Police seek best-practices endorsement to restore public confidence

The Burbank Police Department has embarked on a multiyear quest to achieve accreditation from an independent agency established by the U.S. Department of Justice.

The process through the Commission on Accreditation for Law Enforcement Agencies is in addition to the internal strategic plan and policy reviews already taking place. If successful, officials say the accreditation would be a major step in helping the Police Department make peace with a past scarred by ongoing discrimination and sexual harassment lawsuits and allegations of excessive use of force.

Police Lt. Armen Dermenjian, who was appointed by Interim Police Chief Scott LaChasse to lead the project, said getting certified by the commission would also go a long way to restoring public confidence.

“It’s one thing for us to say we have best practices, it’s another to be able to prove that,” Dermenjian said. “Not just for the community, but members of the organization, to have confidence that what we do is in line with the best practices of the industry.”


Oversight of the Police Department by Michael Gennaco — who heads the Los Angeles County Office of Independent Review, which provides civilian oversight of the sheriff’s department — is a more specific mission than achieving accreditation through the national commission, said Deputy Chief Tom Angel.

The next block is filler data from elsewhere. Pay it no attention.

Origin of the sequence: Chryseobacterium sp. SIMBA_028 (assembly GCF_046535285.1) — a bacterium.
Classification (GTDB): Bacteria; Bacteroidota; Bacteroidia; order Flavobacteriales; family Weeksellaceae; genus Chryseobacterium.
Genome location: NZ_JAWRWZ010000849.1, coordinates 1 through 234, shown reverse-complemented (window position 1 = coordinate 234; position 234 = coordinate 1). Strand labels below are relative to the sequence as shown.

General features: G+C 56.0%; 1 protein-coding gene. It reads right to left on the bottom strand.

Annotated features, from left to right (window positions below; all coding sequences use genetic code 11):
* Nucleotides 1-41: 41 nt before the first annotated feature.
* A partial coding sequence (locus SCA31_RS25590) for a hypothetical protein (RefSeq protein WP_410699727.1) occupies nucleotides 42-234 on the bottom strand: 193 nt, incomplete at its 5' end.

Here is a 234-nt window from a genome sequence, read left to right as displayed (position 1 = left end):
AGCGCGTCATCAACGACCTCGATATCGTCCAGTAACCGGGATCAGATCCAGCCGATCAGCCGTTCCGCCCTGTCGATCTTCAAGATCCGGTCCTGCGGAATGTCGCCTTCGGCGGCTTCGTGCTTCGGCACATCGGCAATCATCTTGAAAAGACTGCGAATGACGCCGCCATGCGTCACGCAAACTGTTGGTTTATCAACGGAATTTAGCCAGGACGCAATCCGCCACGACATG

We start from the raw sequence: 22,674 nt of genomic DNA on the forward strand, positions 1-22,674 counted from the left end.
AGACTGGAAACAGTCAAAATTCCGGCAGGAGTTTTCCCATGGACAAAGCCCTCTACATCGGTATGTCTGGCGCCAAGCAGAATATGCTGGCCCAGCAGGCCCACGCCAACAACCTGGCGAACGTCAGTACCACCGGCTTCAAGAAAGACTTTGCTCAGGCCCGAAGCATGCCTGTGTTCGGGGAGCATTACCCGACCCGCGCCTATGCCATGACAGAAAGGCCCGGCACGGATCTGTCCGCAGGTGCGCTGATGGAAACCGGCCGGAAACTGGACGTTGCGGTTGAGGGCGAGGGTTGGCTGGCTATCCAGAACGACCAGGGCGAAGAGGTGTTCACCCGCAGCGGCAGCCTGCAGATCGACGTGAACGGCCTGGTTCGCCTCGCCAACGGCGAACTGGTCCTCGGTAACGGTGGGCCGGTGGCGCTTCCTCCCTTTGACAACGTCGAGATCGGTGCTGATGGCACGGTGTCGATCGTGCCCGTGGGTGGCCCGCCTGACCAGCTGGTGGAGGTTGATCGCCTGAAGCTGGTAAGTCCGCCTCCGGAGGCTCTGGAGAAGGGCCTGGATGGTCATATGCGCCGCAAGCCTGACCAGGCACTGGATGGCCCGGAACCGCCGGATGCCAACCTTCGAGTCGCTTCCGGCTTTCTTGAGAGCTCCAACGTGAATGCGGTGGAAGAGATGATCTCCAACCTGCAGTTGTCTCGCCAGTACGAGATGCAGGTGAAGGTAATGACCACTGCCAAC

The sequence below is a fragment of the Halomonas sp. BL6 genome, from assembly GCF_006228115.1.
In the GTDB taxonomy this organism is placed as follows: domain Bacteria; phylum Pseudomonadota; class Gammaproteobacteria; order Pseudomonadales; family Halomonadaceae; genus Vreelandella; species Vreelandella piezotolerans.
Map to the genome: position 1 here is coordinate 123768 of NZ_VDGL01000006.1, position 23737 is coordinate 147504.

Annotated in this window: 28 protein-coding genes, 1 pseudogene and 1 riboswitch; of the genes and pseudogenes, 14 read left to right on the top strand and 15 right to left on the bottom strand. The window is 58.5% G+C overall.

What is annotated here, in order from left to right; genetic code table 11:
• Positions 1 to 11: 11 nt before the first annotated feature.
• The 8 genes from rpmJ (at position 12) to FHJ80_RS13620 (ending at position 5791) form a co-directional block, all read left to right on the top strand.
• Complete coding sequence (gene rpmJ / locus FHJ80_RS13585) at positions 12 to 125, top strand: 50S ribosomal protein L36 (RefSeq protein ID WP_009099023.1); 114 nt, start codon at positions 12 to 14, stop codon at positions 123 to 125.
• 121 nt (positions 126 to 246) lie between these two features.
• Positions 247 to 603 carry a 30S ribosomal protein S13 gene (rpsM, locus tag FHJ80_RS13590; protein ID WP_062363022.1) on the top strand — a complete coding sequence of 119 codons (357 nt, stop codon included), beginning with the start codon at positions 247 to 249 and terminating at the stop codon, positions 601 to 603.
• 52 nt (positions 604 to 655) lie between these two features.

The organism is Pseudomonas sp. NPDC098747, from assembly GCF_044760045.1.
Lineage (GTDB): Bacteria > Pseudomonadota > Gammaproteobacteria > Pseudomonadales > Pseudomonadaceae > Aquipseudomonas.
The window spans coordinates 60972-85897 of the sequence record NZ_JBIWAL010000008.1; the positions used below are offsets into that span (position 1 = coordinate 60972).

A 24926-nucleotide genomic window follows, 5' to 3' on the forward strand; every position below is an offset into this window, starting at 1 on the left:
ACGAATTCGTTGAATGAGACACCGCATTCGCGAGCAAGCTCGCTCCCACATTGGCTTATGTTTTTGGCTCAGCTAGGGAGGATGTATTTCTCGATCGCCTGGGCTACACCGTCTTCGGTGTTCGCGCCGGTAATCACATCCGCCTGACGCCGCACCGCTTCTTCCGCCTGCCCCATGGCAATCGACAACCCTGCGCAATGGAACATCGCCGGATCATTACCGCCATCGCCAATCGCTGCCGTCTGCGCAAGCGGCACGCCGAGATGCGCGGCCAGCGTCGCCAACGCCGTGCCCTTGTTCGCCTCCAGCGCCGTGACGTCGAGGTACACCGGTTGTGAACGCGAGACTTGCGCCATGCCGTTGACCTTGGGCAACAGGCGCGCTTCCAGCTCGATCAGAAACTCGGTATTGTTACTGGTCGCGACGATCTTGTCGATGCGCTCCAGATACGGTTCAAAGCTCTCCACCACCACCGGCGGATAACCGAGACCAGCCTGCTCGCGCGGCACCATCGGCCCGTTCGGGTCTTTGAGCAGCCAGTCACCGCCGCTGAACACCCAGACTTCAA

The accreditation process will “fill in the gap” where the current internal reviews — spurred by excessive-use-of-force probes by the FBI and L.A. County Sheriff’s Department — don’t touch.

Police will review 480 accreditation standards and compare to their current policies and practices.

“Once we go through the 480 standards, we will have looked at the entire organization,” he said. “That’s an enormous task, and that’s the value of CALEA [accreditation] — it forces agencies to review all of their policies and practices.”


One example would be reviewing a copy of a predeployment inspection log to show that police are indeed inspecting patrol cars before going out in the field. The process also includes site visits by representatives from the Commission on Accreditation for Law Enforcement Agencies.

Accreditation generally takes three years, but Burbank would like to complete the process by December 2013, setting the stage for certification by March 2014, according to a report to the City Council.

“It takes time, not only to evaluate current policies and procedures but also in providing proof for those standards,” Dermenjian said.

The annual estimated cost to maintain accreditation is $5,000.

The $22,000 awarded by the City Council last year will cover the cost of applying and the first three years of accreditation, Angel said.